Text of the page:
After turning down the demand for one-rank-one-pension (OROP) the UPA is making fresh efforts to woo back the war veterans. The move comes after the BJP-led coalition found support from the ex-servicemen after the party promised to implement OROP.
The government has constituted a high-level committee — defence secretary, home secretary, secretary (personnel), secretary (expenditure) and secretary (ex-servicemen’s welfare) — under the Cabinet Secretary to work out a formula to reduce the disparity in pensions by partially implementing the OROP demand.
A defence ministry source, who did not wish to be named, said: “There are currently four categories of pensioners -— pre-1996, post-1996, pre-January 2006 and post-January 2006. The intention is to have only two broad categories — pre- and post-January 2006 pensioners.”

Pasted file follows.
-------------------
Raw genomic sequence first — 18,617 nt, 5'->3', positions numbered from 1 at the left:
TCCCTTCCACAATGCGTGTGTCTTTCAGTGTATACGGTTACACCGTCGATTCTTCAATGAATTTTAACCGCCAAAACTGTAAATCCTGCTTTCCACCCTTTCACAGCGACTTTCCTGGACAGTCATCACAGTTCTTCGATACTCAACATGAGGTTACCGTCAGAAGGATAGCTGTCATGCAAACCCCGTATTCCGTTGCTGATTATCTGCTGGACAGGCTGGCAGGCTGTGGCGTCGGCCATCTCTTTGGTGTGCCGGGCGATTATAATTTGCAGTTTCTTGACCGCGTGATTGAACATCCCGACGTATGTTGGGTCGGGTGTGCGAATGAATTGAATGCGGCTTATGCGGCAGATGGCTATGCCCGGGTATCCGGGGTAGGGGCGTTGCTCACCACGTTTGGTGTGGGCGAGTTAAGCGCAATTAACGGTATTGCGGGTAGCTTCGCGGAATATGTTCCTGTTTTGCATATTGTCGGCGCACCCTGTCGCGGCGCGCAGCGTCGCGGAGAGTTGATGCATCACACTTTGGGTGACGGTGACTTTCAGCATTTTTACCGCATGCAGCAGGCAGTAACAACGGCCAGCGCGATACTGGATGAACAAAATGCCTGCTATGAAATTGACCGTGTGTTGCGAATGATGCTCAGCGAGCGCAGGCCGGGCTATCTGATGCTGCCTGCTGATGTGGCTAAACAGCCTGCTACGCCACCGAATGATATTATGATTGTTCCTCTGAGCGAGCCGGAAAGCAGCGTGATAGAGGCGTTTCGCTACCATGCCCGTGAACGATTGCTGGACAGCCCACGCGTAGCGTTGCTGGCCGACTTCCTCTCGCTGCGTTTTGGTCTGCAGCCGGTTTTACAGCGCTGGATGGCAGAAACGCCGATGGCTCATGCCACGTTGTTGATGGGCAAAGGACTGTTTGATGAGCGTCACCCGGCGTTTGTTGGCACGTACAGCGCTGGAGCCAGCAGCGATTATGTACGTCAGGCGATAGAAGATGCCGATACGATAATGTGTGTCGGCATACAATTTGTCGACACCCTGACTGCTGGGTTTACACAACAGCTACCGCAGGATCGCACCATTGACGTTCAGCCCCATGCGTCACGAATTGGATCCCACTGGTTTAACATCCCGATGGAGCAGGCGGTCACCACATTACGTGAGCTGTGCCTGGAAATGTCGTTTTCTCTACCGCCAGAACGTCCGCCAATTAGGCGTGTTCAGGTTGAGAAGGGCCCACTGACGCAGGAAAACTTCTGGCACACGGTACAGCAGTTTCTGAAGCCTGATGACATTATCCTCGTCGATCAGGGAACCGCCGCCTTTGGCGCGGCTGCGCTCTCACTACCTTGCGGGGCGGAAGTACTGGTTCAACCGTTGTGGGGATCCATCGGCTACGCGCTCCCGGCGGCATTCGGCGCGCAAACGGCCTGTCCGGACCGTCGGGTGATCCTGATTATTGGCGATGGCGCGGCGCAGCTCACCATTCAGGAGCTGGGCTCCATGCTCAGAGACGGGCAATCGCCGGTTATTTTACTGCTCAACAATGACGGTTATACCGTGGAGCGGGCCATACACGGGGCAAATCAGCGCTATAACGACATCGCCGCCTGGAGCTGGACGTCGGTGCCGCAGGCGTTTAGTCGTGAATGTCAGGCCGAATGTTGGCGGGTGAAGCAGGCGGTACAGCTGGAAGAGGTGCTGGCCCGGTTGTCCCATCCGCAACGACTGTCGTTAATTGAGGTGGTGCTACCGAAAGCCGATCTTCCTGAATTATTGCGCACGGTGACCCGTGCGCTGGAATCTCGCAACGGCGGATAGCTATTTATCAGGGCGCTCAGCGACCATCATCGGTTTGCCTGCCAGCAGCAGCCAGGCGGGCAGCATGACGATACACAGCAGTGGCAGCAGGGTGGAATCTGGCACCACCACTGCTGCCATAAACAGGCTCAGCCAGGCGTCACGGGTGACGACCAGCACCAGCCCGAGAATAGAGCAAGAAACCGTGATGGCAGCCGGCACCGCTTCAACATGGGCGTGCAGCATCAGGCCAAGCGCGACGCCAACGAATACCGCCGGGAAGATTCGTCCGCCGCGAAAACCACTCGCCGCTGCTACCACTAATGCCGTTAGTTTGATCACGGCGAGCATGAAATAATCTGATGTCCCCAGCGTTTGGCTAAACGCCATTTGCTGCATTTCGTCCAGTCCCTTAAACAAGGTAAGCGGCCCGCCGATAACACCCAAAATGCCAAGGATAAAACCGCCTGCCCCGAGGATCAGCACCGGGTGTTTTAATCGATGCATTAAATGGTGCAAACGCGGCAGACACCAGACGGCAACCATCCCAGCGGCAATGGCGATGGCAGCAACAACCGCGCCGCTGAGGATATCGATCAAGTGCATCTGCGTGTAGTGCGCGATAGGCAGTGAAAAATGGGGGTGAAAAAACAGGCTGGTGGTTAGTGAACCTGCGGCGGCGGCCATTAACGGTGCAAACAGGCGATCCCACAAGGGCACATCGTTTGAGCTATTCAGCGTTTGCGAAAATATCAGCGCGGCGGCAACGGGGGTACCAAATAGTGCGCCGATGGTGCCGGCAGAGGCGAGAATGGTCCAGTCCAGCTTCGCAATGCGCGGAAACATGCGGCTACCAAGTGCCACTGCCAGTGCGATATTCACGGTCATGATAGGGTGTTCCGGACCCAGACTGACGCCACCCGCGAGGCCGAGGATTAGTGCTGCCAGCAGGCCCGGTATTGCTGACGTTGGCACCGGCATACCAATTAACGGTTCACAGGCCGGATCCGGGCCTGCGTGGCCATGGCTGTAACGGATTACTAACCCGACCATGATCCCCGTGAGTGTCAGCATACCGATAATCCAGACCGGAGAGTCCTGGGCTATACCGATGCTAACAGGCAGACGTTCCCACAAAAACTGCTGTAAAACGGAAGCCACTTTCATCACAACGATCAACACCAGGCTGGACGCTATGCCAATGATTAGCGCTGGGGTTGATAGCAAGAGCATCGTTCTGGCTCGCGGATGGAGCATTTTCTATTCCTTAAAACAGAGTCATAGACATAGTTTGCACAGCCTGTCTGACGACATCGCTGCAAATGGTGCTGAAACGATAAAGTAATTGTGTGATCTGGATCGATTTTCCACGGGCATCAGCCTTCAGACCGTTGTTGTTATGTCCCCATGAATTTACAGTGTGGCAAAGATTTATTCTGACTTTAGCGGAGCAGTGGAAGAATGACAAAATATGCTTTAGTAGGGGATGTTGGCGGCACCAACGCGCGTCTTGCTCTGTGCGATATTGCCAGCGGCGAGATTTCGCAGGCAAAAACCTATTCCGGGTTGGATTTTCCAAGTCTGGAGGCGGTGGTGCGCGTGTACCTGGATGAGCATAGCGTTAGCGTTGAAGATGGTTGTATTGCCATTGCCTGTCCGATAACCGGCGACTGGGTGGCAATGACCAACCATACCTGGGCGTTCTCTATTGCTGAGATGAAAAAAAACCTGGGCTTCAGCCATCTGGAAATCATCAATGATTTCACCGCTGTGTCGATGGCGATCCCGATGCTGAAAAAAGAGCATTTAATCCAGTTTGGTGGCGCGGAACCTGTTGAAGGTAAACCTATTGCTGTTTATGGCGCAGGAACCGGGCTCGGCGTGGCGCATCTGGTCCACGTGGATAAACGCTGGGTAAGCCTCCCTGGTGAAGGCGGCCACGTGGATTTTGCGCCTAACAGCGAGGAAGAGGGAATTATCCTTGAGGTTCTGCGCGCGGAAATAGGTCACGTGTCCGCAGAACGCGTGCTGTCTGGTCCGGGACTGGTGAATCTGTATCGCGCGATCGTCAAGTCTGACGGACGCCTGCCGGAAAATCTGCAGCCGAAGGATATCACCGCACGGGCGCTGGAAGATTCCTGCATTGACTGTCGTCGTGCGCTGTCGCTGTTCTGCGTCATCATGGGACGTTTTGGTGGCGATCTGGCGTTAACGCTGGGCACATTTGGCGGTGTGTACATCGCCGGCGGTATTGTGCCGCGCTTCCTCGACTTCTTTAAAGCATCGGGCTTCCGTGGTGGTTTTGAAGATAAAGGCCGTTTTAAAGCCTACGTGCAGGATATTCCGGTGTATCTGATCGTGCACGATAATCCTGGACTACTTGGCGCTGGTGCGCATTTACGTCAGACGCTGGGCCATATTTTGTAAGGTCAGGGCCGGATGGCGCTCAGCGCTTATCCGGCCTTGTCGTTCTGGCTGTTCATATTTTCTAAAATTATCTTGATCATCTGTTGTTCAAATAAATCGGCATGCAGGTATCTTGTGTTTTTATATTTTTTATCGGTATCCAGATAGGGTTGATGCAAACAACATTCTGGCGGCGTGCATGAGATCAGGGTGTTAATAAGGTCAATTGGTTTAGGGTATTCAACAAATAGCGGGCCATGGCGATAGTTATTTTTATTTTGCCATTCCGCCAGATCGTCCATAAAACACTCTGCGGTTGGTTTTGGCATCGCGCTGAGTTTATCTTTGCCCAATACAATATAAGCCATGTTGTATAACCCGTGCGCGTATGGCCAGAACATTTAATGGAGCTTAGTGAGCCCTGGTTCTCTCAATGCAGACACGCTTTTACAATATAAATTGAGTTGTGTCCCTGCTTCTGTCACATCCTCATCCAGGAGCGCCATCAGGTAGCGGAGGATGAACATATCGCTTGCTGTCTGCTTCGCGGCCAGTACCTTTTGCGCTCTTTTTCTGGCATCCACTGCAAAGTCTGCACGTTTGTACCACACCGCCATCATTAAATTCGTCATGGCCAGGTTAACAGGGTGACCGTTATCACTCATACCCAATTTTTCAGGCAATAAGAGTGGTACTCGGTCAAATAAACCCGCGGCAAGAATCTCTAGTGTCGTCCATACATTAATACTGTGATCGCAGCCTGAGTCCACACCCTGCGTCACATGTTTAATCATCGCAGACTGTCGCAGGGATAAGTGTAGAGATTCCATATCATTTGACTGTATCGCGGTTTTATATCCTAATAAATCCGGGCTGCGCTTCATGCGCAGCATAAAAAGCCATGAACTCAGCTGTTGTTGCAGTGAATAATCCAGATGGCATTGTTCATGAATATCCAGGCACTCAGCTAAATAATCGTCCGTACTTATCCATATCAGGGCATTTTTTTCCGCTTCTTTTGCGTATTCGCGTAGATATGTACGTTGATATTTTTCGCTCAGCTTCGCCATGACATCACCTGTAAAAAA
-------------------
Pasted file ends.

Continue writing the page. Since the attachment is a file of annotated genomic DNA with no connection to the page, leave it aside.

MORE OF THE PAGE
The Ministry of Defence, which initially rejected the demand, now thinks partial implementation is financially viable as it will entail an additional burden of only Rs 500-600 crore per annum. Accepting the demand in its entirety would entail a one-time burden of around Rs 4,000 crore with a recurring yearly expenditure of around Rs 1,000 crore.
However, Lieutenant General Raj Kadyan (retd), who heads the Indian Ex-servicemen Movement, said: “Half-baked measures are no good. Mere setting up of a committee inspires no confidence...”
A fact none of the parties can ignore is that there are around 25 lakh defence pensioners in the country — a sizeable vote bank. Ex-servicemen groups have claimed that soldiers and ex-servicemen could make around four crore voters.